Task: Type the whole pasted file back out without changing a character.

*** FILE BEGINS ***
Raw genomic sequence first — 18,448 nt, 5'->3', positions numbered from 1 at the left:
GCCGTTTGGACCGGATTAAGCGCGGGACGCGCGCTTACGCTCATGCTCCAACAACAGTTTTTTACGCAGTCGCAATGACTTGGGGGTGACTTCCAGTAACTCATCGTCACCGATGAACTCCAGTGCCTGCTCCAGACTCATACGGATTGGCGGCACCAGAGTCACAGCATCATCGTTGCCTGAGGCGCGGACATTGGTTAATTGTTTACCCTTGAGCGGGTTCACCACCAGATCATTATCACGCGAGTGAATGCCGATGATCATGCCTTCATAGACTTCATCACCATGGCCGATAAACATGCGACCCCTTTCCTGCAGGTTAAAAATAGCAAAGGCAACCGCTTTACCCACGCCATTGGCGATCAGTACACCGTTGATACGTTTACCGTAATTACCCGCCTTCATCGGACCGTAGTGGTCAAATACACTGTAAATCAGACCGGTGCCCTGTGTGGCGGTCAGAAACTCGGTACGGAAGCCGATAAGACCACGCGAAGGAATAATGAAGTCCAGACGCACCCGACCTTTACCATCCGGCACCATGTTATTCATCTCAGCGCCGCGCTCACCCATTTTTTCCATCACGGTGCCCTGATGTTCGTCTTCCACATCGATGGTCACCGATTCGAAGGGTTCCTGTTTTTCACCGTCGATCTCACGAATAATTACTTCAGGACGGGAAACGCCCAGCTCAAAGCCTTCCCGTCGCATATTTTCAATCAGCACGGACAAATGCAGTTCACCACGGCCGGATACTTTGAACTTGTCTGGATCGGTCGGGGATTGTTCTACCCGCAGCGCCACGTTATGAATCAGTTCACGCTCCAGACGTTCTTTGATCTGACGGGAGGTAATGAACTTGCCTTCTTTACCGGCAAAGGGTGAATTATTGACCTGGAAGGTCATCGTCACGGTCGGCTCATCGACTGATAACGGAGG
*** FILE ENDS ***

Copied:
Raw genomic sequence first — 18,448 nt, 5'->3', positions numbered from 1 at the left:
GCCGTTTGGACCGGATTAAGCGCGGGACGCGCGCTTACGCTCATGCTCCAACAACAGTTTTTTACGCAGTCGCAATGACTTGGGGGTGACTTCCAGTAACTCATCGTCACCGATGAACTCCAGTGCCTGCTCCAGACTCATACGGATTGGCGGCACCAGAGTCACAGCATCATCGTTGCCTGAGGCGCGGACATTGGTTAATTGTTTACCCTTGAGCGGGTTCACCACCAGATCATTATCACGCGAGTGAATGCCGATGATCATGCCTTCATAGACTTCATCACCATGGCCGATAAACATGCGACCCCTTTCCTGCAGGTTAAAAATAGCAAAGGCAACCGCTTTACCCACGCCATTGGCGATCAGTACACCGTTGATACGTTTACCGTAATTACCCGCCTTCATCGGACCGTAGTGGTCAAATACACTGTAAATCAGACCGGTGCCCTGTGTGGCGGTCAGAAACTCGGTACGGAAGCCGATAAGACCACGCGAAGGAATAATGAAGTCCAGACGCACCCGACCTTTACCATCCGGCACCATGTTATTCATCTCAGCGCCGCGCTCACCCATTTTTTCCATCACGGTGCCCTGATGTTCGTCTTCCACATCGATGGTCACCGATTCGAAGGGTTCCTGTTTTTCACCGTCGATCTCACGAATAATTACTTCAGGACGGGAAACGCCCAGCTCAAAGCCTTCCCGTCGCATATTTTCAATCAGCACGGACAAATGCAGTTCACCACGGCCGGATACTTTGAACTTGTCTGGATCGGTCGGGGATTGTTCTACCCGCAGCGCCACGTTATGAATCAGTTCACGCTCCAGACGTTCTTTGATCTGACGGGAGGTAATGAACTTGCCTTCTTTACCGGCAAAGGGTGAATTATTGACCTGGAAGGTCATCGTCACGGTCGGCTCATCGACTGATAACGGAGG